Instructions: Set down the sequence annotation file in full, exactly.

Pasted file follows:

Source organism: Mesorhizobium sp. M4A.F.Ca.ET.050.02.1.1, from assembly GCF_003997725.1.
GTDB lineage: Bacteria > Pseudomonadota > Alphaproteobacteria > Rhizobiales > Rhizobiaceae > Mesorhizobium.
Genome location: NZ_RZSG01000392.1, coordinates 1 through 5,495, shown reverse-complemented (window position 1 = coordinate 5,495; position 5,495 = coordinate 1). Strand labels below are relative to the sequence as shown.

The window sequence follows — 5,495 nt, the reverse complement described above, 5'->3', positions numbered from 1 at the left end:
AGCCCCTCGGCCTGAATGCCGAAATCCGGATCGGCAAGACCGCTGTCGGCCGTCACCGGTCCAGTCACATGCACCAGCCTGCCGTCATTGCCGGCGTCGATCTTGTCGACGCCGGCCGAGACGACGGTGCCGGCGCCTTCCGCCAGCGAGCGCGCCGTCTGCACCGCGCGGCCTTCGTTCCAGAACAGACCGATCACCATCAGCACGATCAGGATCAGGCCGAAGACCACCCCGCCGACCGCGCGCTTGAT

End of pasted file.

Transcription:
Source organism: Mesorhizobium sp. M4A.F.Ca.ET.050.02.1.1, from assembly GCF_003997725.1.
GTDB lineage: Bacteria > Pseudomonadota > Alphaproteobacteria > Rhizobiales > Rhizobiaceae > Mesorhizobium.
Genome location: NZ_RZSG01000392.1, coordinates 1 through 5,495, shown reverse-complemented (window position 1 = coordinate 5,495; position 5,495 = coordinate 1). Strand labels below are relative to the sequence as shown.

The window sequence follows — 5,495 nt, the reverse complement described above, 5'->3', positions numbered from 1 at the left end:
AGCCCCTCGGCCTGAATGCCGAAATCCGGATCGGCAAGACCGCTGTCGGCCGTCACCGGTCCAGTCACATGCACCAGCCTGCCGTCATTGCCGGCGTCGATCTTGTCGACGCCGGCCGAGACGACGGTGCCGGCGCCTTCCGCCAGCGAGCGCGCCGTCTGCACCGCGCGGCCTTCGTTCCAGAACAGACCGATCACCATCAGCACGATCAGGATCAGGCCGAAGACCACCCCGCCGACCGCGCGCTTGAT